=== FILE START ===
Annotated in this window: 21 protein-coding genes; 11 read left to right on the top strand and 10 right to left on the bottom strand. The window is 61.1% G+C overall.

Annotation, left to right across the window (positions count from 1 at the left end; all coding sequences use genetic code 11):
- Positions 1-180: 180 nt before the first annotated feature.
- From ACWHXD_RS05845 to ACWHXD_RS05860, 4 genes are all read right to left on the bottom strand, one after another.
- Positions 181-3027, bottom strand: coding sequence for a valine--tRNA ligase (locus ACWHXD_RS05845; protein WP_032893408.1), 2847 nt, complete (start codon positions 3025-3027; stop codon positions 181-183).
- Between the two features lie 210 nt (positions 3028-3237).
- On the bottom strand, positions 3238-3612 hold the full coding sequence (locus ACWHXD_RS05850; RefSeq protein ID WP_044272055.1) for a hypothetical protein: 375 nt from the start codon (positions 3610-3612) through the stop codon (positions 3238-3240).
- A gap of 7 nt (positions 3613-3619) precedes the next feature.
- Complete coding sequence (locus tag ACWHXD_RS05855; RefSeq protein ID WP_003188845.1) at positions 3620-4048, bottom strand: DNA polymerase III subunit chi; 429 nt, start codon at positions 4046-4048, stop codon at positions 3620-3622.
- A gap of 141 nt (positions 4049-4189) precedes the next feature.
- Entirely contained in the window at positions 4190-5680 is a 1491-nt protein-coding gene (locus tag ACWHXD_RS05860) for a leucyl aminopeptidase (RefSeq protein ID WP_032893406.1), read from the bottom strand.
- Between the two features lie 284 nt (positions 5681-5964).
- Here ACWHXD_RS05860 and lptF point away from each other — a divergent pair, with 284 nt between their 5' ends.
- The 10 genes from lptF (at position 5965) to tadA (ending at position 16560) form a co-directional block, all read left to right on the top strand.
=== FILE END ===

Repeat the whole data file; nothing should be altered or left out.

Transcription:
Annotated in this window: 21 protein-coding genes; 11 read left to right on the top strand and 10 right to left on the bottom strand. The window is 61.1% G+C overall.

Annotation, left to right across the window (positions count from 1 at the left end; all coding sequences use genetic code 11):
- Positions 1-180: 180 nt before the first annotated feature.
- From ACWHXD_RS05845 to ACWHXD_RS05860, 4 genes are all read right to left on the bottom strand, one after another.
- Positions 181-3027, bottom strand: coding sequence for a valine--tRNA ligase (locus ACWHXD_RS05845; protein WP_032893408.1), 2847 nt, complete (start codon positions 3025-3027; stop codon positions 181-183).
- Between the two features lie 210 nt (positions 3028-3237).
- On the bottom strand, positions 3238-3612 hold the full coding sequence (locus ACWHXD_RS05850; RefSeq protein ID WP_044272055.1) for a hypothetical protein: 375 nt from the start codon (positions 3610-3612) through the stop codon (positions 3238-3240).
- A gap of 7 nt (positions 3613-3619) precedes the next feature.
- Complete coding sequence (locus tag ACWHXD_RS05855; RefSeq protein ID WP_003188845.1) at positions 3620-4048, bottom strand: DNA polymerase III subunit chi; 429 nt, start codon at positions 4046-4048, stop codon at positions 3620-3622.
- A gap of 141 nt (positions 4049-4189) precedes the next feature.
- Entirely contained in the window at positions 4190-5680 is a 1491-nt protein-coding gene (locus tag ACWHXD_RS05860) for a leucyl aminopeptidase (RefSeq protein ID WP_032893406.1), read from the bottom strand.
- Between the two features lie 284 nt (positions 5681-5964).
- Here ACWHXD_RS05860 and lptF point away from each other — a divergent pair, with 284 nt between their 5' ends.
- The 10 genes from lptF (at position 5965) to tadA (ending at position 16560) form a co-directional block, all read left to right on the top strand.